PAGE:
By DAVE TIANEN
Milwaukee Journal Sentinel
Posted: March 18, 2008
Bruce Springsteen (left) and Little Steven Van Zandt perform Monday at the Bradley Center.
His new album is called "Magic" and as Milwaukee found again Monday night at the Bradley Center, magic continues to pulse through the night whenever Bruce Springsteen picks up a guitar and steps on stage.
At 58, Springsteen remains the most powerful of rock and roll front men, charismatic, funny, joyous, virile, and coursing with raw energy. There are many of things Springsteen has done well through the years and three of them in particular are on display in the songs of "Magic." One of them is the ability to take themes that are serious, even somber, and craft them into music that is upbeat and, against all odds, exhilarating. "Radio Nowhere" is on one level an apocalyptic vision of a man trying to find human connection after an unspecified calamity. It's a dark tale, but it's also alienation that rocks.
"Livin' In the Future" is another example. It is, if you look at the lyrics, almost Orwellian, a bleak tale of American civil liberties under attack, but Springsteen grew up on '60s pop and those dark words ride along on a buoyant pop melody. It is, if you will, an exercise in danceable agitation. That ability to frame stark scenes in almost upbeat music, sometimes leads to misunderstanding, but it also buttresses Springsteen's credibility.
Unlike some of the other old guard of rock - Neil Young and Elvis Costello come to mind - Springsteen also has the ability to frame his views in music that remains on some level positive in spirit. For that reason he rarely comes across as a sour scold. Even "Magic" which is the darkest tune on album, and is clearly leveling charges of government by deception, does it without calling names or railing against specific personalities. For that reason as an artist, Springsteen is able to remain convincing as a patriot in dissent.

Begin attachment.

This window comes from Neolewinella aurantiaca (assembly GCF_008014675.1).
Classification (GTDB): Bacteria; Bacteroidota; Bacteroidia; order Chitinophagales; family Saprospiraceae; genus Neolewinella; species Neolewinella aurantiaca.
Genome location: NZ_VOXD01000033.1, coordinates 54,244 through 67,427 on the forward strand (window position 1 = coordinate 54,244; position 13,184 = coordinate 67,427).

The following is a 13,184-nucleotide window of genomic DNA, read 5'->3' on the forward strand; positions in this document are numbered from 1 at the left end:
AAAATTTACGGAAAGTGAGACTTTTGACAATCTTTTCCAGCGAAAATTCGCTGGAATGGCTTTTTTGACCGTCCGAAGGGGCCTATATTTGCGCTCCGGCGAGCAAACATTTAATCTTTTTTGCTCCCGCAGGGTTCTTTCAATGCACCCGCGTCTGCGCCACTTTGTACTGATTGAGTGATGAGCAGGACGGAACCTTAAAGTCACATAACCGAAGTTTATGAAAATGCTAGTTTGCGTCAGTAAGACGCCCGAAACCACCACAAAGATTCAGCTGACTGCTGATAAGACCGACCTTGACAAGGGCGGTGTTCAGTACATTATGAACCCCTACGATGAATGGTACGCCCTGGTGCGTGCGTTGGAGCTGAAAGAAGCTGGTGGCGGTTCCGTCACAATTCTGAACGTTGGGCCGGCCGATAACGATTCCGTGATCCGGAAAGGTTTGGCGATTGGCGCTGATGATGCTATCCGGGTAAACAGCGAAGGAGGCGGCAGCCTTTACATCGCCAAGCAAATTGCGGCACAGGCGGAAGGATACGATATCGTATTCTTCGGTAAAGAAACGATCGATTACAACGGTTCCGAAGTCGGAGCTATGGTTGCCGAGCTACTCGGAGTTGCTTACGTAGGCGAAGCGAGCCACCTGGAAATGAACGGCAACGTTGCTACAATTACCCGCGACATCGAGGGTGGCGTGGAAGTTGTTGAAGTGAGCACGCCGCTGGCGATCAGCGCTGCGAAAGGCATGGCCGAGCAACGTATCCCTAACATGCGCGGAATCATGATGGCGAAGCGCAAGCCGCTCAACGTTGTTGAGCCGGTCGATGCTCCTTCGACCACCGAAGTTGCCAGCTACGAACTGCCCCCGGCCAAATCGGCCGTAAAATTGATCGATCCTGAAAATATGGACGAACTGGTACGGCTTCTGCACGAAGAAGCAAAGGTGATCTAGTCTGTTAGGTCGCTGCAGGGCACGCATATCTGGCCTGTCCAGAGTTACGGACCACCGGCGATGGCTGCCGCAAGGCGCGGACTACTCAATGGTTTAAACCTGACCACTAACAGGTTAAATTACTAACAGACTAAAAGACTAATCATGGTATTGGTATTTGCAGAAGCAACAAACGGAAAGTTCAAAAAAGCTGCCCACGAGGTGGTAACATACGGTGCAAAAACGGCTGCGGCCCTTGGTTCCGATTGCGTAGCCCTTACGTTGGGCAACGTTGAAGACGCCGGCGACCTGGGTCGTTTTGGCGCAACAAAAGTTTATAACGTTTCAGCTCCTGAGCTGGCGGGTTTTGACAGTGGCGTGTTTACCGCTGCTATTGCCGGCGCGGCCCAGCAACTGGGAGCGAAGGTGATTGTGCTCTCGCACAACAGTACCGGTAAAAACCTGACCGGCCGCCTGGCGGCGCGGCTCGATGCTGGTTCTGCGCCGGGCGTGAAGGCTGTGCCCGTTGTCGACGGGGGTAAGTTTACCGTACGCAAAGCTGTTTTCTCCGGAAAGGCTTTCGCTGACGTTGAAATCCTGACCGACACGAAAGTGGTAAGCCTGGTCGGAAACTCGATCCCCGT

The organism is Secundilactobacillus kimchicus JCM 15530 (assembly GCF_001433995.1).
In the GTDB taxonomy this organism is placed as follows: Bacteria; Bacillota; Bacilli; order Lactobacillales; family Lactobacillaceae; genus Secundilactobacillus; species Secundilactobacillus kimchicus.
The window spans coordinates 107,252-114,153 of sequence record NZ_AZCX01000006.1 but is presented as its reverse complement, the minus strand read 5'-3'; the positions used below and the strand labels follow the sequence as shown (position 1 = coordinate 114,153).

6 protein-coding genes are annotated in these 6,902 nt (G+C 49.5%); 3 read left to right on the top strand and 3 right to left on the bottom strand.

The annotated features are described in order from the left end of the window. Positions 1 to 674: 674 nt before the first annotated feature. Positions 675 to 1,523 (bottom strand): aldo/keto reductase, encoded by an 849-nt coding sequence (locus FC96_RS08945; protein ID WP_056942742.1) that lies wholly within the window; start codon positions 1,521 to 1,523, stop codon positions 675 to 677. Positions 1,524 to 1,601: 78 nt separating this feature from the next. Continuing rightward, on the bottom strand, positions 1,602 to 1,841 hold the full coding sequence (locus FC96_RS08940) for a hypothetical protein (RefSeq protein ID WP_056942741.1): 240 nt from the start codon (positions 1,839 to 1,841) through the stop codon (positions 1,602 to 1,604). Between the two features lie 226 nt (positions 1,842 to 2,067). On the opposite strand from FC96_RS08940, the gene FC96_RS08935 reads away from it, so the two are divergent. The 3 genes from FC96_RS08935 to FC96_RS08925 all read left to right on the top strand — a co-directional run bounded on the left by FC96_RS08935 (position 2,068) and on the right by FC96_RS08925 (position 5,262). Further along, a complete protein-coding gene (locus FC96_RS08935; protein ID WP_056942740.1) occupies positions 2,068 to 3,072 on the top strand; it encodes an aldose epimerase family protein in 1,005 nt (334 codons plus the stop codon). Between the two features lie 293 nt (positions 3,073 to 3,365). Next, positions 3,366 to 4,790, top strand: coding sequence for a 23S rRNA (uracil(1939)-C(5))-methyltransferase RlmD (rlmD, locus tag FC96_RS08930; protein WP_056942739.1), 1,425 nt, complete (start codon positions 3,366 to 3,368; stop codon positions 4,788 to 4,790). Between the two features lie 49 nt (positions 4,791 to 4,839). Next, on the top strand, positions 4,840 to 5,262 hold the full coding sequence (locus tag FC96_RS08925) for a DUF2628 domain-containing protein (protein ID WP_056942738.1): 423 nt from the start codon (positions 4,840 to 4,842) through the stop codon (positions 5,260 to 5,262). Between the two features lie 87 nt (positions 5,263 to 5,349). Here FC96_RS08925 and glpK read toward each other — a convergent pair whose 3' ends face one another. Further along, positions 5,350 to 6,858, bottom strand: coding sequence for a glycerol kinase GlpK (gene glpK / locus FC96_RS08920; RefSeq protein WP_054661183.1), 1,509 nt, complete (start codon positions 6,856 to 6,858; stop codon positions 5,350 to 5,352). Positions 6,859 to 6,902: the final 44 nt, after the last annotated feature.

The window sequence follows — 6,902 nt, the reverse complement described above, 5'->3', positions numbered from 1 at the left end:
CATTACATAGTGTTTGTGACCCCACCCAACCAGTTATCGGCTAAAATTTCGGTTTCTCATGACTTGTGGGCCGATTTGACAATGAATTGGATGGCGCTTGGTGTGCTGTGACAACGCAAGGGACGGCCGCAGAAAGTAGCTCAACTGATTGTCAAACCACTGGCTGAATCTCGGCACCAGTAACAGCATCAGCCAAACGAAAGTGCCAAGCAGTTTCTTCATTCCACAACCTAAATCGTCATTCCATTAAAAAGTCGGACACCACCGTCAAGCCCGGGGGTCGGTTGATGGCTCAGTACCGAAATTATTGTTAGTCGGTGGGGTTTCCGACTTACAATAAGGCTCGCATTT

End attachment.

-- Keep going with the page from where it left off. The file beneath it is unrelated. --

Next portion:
He's also a master at taking the national or global and shrinking it down into the tales of ordinary men and women who become collateral damage in a geo-political chess game. "Devil's Arcade" is about an ordinary soldier lying in a hospital ward and dreaming of his wife at home. The title character in "Gypsy Biker" could be the son of the fallen soldier in "Born in the USA."
Of course, if Springsteen did nothing but come out and lecture people, however, cleverly and seductively, he probably wouldn't still be filling big arenas like the Bradley. Nudging towards 60, Springsteen still understands the joy of simply rocking your butt off. Monday's set list included "Cadillac Ranch," "Jungleland" and an encore triple blast of "Ramrod," "Born to Run" and the Irish gig "American Land."
As rewarding as it was, Monday probably wouldn't rank with Springsteen's best Milwaukee appearances. For reasons unexplained, the concert started slightly over an hour after it was scheduled to begin. That's a very long wait for even a superstar.
This was also the first time that I've had the sense that time was beginning to slow the E Street Band. Danny Federici has dropped out of the band for health reasons and Patti Scialfa has elected to sit this leg of the tour out to stay home and tend to the kids. More significantly, Clarence Clemons seems like a shadow of himself. The playful interplay between the Big Man and Springsteen seems like a thing of the past. Clemons now moves slowly and deliberately like a man in pain, and often retreats to a lounge chair in the shadows of stage, where he sometimes sits out entire songs.
Streets of Fire
Reason to Believe
It's Hard to Be a Saint in the City
Prove It All Night
She's the One
Livin' in the Future
The Promised Land
Last to Die
Long Walk Home
* * *
Meeting Across the River (with Richard Davis)
Born to Run